WATERLOO -- The Cedar Valley's longest-serving economic development director is moving on.

Steve Dust, who shepherded the Greater Cedar Valley Alliance & Chamber through its consolidation with the Cedar Falls and Waterloo chambers of commerce and the development of the Cedar Valley TechWorks campus, announced today his plans to resign from that organization by June 30 after 14 years at the helm.

Until then, he will remain with the organization in an interim capacity and help the group's executive committee find his successor.

"I'm not retiring," Dust said. "I think what made me successful here, to the extent that I was, was my experience and skills in helping organizations find that vision, refine it and create the organization and build the organization. That's what I've done. That's what I enjoy and that's what I'm successful with.

"Just as I arrived at a time when the community was trying to come together to create the Cedar Valley, now we have another generation of leadership that's emerging," Dust said. "There's a whole raft of new business owners and senior managers who are going to be making decisions about what this economy is going to be.

"My feeling has always been an organization should not be known by the individual who leads it. It should be known by its mission," he said.

Dust originally thought he might work up to another decade.

"Frankly I wanted to be intellectually honest with myself in terms of not being here too long. Frankly I've been here longer than I ever expected to be, given the nature of the work the community asked me to do," he said.

Alliance board chairman Bob Smith of Lockard Cos. said, "We need to not just raise money but have the person that's going to implement the use of those funds at the helm. So the timing of Steve's transition is good in a couple of ways. It's good for him. It's also good for GCVA as we identify that new leader.

"Thankfully Steve was a mature enough leader to put the organization ahead of personal aspirations or desires," Smith said. "He's chosen to step aside and allow us to continue and for him to pursue opportunities that take advantage of his abilities. He's got a lot of career left."

The Alliance, among other things, will be looking at additional revenues as part of its overall operations.

Former Waterloo Mayor Tim Hurley, who is board chairman for Cedar Valley TechWorks under the Alliance umbrella, said, "We definitely need to progress to a point where our government entities are supporting the Alliance" at a more extensive level. "In communities our size, or regions, we're woefully short," Hurley said.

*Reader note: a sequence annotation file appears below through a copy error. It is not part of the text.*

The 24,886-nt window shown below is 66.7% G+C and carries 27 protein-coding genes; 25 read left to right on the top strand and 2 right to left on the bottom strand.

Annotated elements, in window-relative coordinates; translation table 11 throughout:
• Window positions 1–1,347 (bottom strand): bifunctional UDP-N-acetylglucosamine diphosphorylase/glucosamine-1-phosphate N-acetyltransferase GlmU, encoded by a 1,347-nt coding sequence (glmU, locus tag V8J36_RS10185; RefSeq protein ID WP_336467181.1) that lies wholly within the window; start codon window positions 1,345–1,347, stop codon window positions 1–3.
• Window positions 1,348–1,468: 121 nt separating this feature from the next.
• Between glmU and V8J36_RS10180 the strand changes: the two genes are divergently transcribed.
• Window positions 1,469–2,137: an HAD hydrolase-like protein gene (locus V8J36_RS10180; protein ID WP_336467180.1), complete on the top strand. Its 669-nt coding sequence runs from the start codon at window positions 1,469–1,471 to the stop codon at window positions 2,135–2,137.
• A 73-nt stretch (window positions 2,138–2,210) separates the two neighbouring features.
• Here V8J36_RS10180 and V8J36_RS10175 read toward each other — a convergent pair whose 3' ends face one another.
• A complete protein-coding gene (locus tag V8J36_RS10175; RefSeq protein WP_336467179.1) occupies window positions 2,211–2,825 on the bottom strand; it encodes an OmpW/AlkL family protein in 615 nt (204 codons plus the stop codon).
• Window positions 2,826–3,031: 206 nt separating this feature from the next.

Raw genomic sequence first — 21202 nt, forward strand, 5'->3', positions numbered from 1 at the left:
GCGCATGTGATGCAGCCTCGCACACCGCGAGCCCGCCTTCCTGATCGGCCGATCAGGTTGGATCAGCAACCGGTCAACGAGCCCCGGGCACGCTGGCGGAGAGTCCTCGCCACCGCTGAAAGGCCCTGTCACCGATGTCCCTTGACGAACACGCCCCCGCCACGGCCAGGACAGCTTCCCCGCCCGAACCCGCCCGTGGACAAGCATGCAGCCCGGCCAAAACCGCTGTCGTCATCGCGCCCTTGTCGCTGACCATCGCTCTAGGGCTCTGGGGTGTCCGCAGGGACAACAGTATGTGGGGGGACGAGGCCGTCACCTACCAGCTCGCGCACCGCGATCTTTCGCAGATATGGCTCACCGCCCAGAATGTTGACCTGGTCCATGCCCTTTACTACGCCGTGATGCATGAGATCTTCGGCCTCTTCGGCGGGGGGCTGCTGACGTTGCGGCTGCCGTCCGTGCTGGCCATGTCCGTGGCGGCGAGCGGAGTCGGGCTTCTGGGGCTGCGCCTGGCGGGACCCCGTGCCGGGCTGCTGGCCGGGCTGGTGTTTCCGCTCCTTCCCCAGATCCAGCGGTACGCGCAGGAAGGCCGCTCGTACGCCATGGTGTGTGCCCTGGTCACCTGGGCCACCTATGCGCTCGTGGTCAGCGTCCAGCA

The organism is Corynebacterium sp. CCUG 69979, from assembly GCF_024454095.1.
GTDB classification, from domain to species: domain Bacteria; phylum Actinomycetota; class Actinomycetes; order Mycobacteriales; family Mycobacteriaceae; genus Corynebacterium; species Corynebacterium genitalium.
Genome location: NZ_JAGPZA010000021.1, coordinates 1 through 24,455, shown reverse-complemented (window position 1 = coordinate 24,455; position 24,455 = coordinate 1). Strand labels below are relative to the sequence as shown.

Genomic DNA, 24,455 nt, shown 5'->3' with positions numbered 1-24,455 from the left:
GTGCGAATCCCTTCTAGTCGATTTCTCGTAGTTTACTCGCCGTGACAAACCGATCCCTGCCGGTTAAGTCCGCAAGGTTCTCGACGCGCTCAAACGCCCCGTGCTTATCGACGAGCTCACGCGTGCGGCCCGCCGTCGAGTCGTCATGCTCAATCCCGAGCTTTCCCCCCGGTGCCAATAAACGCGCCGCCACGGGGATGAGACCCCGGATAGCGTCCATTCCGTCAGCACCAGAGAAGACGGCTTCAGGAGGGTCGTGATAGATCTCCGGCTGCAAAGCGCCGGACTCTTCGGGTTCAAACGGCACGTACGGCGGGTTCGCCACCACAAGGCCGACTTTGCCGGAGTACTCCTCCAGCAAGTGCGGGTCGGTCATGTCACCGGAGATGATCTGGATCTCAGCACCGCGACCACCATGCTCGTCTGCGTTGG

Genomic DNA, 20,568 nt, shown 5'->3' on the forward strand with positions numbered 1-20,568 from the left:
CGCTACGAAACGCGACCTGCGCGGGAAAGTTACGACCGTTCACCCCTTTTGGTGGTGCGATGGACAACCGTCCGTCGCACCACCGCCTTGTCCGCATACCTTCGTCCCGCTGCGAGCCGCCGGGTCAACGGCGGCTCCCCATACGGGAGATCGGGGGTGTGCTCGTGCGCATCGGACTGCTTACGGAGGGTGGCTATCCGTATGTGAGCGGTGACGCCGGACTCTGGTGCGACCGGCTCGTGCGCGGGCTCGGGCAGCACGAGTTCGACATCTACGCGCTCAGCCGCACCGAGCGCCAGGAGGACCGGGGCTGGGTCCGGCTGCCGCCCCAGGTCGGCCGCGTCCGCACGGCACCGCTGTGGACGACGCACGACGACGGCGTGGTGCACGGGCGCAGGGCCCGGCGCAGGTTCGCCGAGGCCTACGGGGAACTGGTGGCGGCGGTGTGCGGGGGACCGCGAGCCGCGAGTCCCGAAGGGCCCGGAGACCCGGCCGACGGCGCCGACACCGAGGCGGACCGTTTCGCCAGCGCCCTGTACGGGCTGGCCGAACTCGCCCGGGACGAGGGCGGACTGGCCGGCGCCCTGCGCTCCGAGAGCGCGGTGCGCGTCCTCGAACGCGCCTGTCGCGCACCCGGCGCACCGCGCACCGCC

"Alliance emphases have switched from just bringing in industry and jobs to the point where the No. 1 priority among all members is workforce development," Hurley said. "That needs to continue. We need to ignite a fire and find a way for entrepreneurs to flourish in the Cedar Valley. To me, we've got to foster and nuture and grow the (support) base that has happened during Steve's time."

Smith said the organization will be meeting over the next month to determine a process for picking Dust's successor, with his help. He also said the Alliance will be reaching out to longtime and potential supporters for focus and ideas for the organization's future direction.

Dust is believed to be the longest serving economic development director among the Alliance and its various predecessor organizations, dating back to the 1980s recession and farm crisis.

Dust took the reins shortly after the TechWorks campus concept was conceived -- a state-recognized ag-based product research, development, entrepreneurial and manufacturing center on two former John Deere buildings on what was part of the company's Westfield Avenue site.

The campus is now home to a recently opened Courtyard by Marriott hotel, John Deere Tractor & Engine Museum and the "Tech I" building that houses the Alliance office, the Cedar Valley Makers Space and elements of the University of Northern Iowa Metal Casting Center, as well as peripheral development around it.

"That is going to be a higher led emphasis in the organization now -- tech-led economic development," Dust said. "In a place like ours, new product development is as important as startups."

"We saw Steve bring business, higher education and community leaders, as well as educators and students, together," Smith said. "Steve has many talents including being a great builder, inclusive collaborator, and program and initiative developer—and the Alliance board is most appreciative of his leadership. "

Dust, 63, and his wife, Donita, have a grown son living in Waterloo and a son and daughter-in-law in California. Dust previously worked for a Des Moines commercial real estate firm and for MidAmerican Energy. He holds bachelor's and master's degrees from Central Missouri State University and the University of Iowa and served two terms as mayor of Sedalia, Mo.